The Uganda National Roads Authority and the International Finance Corporation, the private sector arm of the World Bank, are looking for potential funders for the proposed 77km Kampala-Jinja Expressway.
The four-lane toll highway from Kampala to Jinja is expected to cost $1.1 bn (approximately Shs3.9 trillion) through a public–private partnership, which means the government will find an investor to finance the highway,
Allen Kagina, the Unra executive director, told journalists on Tuesday that IFC, the transactional adviser on the project, is in the final stages of producing a comprehensive feasibility study for the project before the roads agency procures private partners and contractors.
The IFC was engaged by the government to structure a PPP transaction for the design, construction, and financing of both the Kampala-Jinja Expressway and the Kampala Southern Bypass. It is also responsible for structuring the project and its implementation.
The two projects will be constructed back to back. The Kampala Southern Bypass will be an 18km stretch starting at Butabika, on the eastern outskirts of Kampala, connecting to the Entebbe Expressway which is set to be completed in May 2018.
Sources familiar with the project say several players which include, among others, the European Union, African Development Bank and Agence Française de Développement, the French overseas development agency have so far expressed interest in funding the project.
Unra says the project will be implemented in two phases. The first phase will be the construction of 33km of the Kampala-Jinja mainline commencing at Lugogo and terminating at Namataba in Mukono. The Kampala Southern Bypass will also be constructed in the first phase.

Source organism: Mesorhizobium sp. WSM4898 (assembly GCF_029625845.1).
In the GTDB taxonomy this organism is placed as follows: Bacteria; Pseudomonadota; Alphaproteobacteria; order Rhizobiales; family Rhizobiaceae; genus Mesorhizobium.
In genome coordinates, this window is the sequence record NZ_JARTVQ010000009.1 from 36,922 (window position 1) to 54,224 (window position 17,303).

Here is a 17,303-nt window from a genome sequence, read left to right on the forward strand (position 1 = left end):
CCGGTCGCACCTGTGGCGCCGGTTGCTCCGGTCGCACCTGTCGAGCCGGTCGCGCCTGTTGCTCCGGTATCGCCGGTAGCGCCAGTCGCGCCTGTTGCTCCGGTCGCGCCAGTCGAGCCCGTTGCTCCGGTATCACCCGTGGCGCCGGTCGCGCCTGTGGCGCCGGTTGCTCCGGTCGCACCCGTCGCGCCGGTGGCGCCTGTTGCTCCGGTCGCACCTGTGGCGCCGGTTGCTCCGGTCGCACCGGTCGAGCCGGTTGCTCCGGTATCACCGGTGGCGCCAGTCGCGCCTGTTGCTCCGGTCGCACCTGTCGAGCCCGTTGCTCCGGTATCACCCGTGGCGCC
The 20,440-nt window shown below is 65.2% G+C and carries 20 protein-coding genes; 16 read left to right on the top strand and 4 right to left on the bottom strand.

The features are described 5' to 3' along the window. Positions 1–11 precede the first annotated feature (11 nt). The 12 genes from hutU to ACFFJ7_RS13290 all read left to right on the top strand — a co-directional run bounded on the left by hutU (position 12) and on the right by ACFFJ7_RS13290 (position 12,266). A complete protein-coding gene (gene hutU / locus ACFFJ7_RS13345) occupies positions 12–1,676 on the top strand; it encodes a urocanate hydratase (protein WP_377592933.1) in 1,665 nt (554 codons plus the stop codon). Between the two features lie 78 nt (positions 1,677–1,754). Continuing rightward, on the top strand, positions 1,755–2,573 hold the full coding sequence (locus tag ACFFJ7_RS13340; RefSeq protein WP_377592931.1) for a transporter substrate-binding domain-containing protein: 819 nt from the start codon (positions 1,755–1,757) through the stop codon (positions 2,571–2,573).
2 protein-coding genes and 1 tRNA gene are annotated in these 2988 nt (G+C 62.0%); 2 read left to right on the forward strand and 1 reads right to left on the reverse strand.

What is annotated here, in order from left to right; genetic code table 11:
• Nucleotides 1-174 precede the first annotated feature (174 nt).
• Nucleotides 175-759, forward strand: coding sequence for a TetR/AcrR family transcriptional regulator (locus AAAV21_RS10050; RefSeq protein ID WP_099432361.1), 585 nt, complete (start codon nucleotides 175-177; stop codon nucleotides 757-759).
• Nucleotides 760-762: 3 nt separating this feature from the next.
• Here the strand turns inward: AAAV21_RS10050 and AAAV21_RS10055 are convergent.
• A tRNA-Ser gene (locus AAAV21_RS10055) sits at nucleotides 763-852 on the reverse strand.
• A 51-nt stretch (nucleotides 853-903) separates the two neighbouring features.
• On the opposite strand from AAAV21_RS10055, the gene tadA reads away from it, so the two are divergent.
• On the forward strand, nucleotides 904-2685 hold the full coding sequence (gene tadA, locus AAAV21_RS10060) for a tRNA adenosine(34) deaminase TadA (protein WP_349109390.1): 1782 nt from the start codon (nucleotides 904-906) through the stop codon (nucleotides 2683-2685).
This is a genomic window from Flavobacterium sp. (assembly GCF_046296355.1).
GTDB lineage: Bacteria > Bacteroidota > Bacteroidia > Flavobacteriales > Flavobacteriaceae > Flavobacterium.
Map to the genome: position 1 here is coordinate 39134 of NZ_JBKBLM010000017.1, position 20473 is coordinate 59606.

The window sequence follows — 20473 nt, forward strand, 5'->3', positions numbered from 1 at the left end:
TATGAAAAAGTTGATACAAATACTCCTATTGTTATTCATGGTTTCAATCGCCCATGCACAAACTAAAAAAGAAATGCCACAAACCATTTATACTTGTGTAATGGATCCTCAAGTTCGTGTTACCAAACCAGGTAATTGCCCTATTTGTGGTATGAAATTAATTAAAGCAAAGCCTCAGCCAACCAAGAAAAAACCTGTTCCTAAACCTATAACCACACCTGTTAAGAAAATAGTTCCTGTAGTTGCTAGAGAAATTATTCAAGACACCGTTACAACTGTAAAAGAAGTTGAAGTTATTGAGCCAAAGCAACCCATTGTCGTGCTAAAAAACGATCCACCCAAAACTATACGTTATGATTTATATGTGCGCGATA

Phase two will involve the construction of 43.7km of the Kampala-Jinja mainline from Namataba to Njeru in Jinja, where it will join the cable bridge currently under construction.
The Kampala-Jinja highway, en route to Kenya’s Mombasa port, is Uganda’s busiest road. It has a daily transit traffic of 2.2 million tonnes a day, according to official figures.
The drive time between Kampala and Jinja is expected to drop to 70 minutes once the new road is completed, from the current three hours. The project is expected to generate up to 1,500 jobs during construction and 250 jobs during operations and maintenance.
The KJE is among the key infrastructure projects government is looking at funding through PPP. Other projects include the $3.5 bn crude oil export pipeline to Tanzania and the $4 bn oil refinery.
The Public Private Partnership Act, which governs the relationship between government and private entities in public-private partnerships and provides guidelines and procedures for the development of PPP projects was assented by President Museveni in August 2015.
Besides the KJE, last year Unra released a plan containing several expressways that will be funded through public-private partnerships and will all be tolled. Others are the Kampala-Busunju Expressway, Kampala-Busega-Mpigi Expressway, Kampala Outerbelt and the Kampala-Bombo Expressway.